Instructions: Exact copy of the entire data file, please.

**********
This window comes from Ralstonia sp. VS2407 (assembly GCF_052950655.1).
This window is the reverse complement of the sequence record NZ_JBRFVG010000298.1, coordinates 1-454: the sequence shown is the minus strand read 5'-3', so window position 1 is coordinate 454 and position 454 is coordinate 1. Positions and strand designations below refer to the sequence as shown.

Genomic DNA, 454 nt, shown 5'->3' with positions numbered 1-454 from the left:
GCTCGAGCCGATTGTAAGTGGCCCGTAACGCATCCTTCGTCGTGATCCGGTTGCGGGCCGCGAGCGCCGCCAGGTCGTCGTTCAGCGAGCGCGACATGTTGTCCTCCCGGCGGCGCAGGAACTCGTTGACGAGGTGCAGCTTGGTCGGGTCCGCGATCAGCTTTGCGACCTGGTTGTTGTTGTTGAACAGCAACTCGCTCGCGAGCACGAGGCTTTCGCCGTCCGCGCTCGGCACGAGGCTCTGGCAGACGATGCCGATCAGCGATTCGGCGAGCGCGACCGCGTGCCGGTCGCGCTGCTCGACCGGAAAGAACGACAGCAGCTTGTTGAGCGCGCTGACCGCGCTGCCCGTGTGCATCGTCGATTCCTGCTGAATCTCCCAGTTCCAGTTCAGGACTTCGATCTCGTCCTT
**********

This window comes from Ralstonia sp. VS2407 (assembly GCF_052950655.1).
This window is the reverse complement of the sequence record NZ_JBRFVG010000298.1, coordinates 1-454: the sequence shown is the minus strand read 5'-3', so window position 1 is coordinate 454 and position 454 is coordinate 1. Positions and strand designations below refer to the sequence as shown.

Genomic DNA, 454 nt, shown 5'->3' with positions numbered 1-454 from the left:
GCTCGAGCCGATTGTAAGTGGCCCGTAACGCATCCTTCGTCGTGATCCGGTTGCGGGCCGCGAGCGCCGCCAGGTCGTCGTTCAGCGAGCGCGACATGTTGTCCTCCCGGCGGCGCAGGAACTCGTTGACGAGGTGCAGCTTGGTCGGGTCCGCGATCAGCTTTGCGACCTGGTTGTTGTTGTTGAACAGCAACTCGCTCGCGAGCACGAGGCTTTCGCCGTCCGCGCTCGGCACGAGGCTCTGGCAGACGATGCCGATCAGCGATTCGGCGAGCGCGACCGCGTGCCGGTCGCGCTGCTCGACCGGAAAGAACGACAGCAGCTTGTTGAGCGCGCTGACCGCGCTGCCCGTGTGCATCGTCGATTCCTGCTGAATCTCCCAGTTCCAGTTCAGGACTTCGATCTCGTCCTT